Independence: 31 August 1957 (from UK)

National holiday: National Day, 31 August (1957)

Constitution: 31 August 1957, amended 16 September 1963

Legal system: based on English common law; judicial review of legislative acts in the Supreme Court at request of supreme head of the federation; has not accepted compulsory ICJ jurisdiction

Suffrage: 21 years of age; universal

Executive branch:
chief of state: Paramount Ruler TUANKU JA'AFAR ibni Al-Marhum Tuanku Abdul Rahman (since 26 April 1994) and Deputy Paramount Ruler Sultan TUNKU SALAHUDDIN Abdul Aziz Shah ibni Al-Marhum Sultan Hisammuddin Alam Shah (since 26 April 1994)
head of government: Prime Minister Dr. MAHATHIR bin Mohamad (since 16 July 1981); Deputy Prime Minister ANWAR bin Ibrahim (since 1 December 1993)
cabinet: Cabinet appointed by the prime minister from among the members of Parliament with consent of the paramount ruler
elections: paramount ruler and deputy paramount ruler elected by and from the hereditary rulers of nine of the states for five-year terms; election last held 4 February 1994 (next to be held NA 1999); prime minister designated from among the members of the House of Representatives; following legislative elections, the leader of the party that wins a plurality of seats in the House of Representatives becomes prime minister
election results: TUANKU JA'AFAR ibni Al-Marhum Tuanku Abdul Rahman elected paramount ruler; Sultan TUNKU SALAHUDDIN Abdul Aziz Shah ibni Al-Marhum Sultan Hisammuddin Alam Shah elected deputy paramount ruler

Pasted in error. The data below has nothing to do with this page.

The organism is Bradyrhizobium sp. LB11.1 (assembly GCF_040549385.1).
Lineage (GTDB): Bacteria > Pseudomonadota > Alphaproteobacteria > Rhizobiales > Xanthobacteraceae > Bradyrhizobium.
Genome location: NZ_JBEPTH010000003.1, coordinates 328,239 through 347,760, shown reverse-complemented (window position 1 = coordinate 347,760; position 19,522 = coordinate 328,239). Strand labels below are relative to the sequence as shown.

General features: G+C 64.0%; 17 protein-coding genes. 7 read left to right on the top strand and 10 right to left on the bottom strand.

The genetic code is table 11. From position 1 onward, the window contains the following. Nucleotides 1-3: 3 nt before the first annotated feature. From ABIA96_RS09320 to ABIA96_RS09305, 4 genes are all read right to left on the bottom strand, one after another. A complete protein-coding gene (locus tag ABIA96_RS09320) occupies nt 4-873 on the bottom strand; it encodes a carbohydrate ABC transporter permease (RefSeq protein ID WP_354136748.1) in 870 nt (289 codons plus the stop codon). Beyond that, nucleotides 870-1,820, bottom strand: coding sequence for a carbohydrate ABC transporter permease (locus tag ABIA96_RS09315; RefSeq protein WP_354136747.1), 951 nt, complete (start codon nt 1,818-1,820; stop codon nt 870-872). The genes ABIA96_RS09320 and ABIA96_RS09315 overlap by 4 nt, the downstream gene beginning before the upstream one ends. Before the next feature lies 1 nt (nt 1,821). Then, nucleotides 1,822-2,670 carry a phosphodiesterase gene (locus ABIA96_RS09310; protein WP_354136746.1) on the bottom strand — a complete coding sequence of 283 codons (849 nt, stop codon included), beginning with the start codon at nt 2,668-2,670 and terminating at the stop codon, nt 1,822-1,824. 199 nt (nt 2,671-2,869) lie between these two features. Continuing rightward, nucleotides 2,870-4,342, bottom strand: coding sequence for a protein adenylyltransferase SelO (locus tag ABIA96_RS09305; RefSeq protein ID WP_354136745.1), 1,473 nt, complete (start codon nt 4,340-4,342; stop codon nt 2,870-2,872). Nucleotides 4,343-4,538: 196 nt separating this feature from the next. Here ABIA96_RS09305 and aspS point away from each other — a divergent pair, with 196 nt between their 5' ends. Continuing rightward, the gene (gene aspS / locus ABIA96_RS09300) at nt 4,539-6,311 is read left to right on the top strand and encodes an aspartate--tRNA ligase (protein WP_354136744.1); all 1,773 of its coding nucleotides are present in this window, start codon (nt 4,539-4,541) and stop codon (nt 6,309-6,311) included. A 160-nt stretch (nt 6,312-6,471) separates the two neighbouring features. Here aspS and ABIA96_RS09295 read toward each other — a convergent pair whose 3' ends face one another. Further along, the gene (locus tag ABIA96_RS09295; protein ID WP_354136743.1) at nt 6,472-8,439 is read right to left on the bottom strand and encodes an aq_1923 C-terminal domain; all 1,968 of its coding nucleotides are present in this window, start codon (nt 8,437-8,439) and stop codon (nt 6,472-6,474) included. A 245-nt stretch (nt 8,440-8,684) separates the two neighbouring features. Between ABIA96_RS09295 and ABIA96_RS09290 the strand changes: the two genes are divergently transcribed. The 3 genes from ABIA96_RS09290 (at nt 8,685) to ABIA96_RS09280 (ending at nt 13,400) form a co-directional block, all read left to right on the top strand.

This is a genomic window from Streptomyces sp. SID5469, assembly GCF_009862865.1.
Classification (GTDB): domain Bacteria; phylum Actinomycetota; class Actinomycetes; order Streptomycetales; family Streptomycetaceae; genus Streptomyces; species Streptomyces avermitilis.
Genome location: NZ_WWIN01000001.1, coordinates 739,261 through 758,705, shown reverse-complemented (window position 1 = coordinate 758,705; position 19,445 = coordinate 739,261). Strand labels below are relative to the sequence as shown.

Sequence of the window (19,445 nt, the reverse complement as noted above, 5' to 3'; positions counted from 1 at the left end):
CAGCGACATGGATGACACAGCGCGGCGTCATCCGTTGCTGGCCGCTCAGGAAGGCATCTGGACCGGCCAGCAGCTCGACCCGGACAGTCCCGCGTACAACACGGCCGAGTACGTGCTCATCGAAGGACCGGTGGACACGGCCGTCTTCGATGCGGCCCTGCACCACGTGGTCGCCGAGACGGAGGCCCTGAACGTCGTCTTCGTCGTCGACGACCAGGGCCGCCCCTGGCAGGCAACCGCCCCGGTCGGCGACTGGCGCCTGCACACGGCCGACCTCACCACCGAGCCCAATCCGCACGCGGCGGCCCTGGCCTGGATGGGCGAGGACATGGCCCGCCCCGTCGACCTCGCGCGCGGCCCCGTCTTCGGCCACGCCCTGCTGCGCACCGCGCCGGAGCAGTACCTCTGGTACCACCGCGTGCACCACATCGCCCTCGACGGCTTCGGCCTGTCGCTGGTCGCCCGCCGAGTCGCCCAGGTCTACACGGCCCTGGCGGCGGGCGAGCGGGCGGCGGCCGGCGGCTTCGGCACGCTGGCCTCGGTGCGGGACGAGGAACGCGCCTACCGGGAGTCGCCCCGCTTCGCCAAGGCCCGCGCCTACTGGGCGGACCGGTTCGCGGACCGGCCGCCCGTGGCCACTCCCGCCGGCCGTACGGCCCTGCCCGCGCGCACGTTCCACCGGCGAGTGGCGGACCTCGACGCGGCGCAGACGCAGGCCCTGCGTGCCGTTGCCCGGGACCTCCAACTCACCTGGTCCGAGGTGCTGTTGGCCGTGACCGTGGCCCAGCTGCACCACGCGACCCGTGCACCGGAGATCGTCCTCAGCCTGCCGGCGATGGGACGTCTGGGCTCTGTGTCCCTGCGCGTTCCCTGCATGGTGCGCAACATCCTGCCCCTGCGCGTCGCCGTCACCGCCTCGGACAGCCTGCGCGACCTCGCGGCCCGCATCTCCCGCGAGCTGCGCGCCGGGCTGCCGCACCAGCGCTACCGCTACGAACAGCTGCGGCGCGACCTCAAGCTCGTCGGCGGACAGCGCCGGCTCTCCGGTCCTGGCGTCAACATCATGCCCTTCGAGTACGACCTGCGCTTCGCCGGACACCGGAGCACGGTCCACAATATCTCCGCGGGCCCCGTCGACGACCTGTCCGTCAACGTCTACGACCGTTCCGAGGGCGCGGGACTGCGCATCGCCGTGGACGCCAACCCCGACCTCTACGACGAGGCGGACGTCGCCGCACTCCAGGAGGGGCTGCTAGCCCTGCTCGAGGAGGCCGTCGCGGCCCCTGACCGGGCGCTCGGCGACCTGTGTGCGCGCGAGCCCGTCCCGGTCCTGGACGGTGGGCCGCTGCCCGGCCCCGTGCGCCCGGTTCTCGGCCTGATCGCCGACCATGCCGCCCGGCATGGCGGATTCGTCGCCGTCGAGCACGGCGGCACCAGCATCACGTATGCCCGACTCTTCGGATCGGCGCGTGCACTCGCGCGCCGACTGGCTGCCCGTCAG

Legislative branch: bicameral Parliament or Parlimen consists of the Senate or Dewan Negara (69 seats; 43 appointed by the paramount ruler, 26 elected by the state legislatures; elected members serve six-year terms) and the House of Representatives or Dewan Rakyat (192 seats; members elected by popular vote directly weighted toward the rural Malay population to serve five-year terms)
elections: Senate—last held NA April 1995 (next to be held by 2000); House of Representatives—last held 24-25 April 1995 (next to be held by 2000)
election results: Senate—percent of vote by party—NA; seats by party—NA; House of Representatives—percent of vote by party—National Front 63%, other 37%; seats by party—National Front 162, DAP 9, PBS 8, PAS 7, Spirit of '46 6

Judicial branch: Supreme Court, judges appointed by the paramount ruler

Political parties and leaders: